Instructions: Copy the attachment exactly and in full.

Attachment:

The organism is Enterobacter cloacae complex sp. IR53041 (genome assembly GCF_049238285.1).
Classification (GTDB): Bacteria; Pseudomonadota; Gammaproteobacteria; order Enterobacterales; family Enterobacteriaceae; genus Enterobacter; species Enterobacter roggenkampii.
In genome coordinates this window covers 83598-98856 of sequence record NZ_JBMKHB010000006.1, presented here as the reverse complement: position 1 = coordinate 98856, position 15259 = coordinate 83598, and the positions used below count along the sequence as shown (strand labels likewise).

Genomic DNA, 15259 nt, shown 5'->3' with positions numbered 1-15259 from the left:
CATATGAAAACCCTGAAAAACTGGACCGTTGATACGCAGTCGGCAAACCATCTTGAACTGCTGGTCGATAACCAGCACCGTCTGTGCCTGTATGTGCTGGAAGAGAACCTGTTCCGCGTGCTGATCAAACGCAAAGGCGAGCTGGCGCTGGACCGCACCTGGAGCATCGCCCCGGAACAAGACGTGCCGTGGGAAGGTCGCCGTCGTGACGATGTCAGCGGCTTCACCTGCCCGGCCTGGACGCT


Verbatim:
The organism is Enterobacter cloacae complex sp. IR53041 (genome assembly GCF_049238285.1).
Classification (GTDB): Bacteria; Pseudomonadota; Gammaproteobacteria; order Enterobacterales; family Enterobacteriaceae; genus Enterobacter; species Enterobacter roggenkampii.
In genome coordinates this window covers 83598-98856 of sequence record NZ_JBMKHB010000006.1, presented here as the reverse complement: position 1 = coordinate 98856, position 15259 = coordinate 83598, and the positions used below count along the sequence as shown (strand labels likewise).

Genomic DNA, 15259 nt, shown 5'->3' with positions numbered 1-15259 from the left:
CATATGAAAACCCTGAAAAACTGGACCGTTGATACGCAGTCGGCAAACCATCTTGAACTGCTGGTCGATAACCAGCACCGTCTGTGCCTGTATGTGCTGGAAGAGAACCTGTTCCGCGTGCTGATCAAACGCAAAGGCGAGCTGGCGCTGGACCGCACCTGGAGCATCGCCCCGGAACAAGACGTGCCGTGGGAAGGTCGCCGTCGTGACGATGTCAGCGGCTTCACCTGCCCGGCCTGGACGCT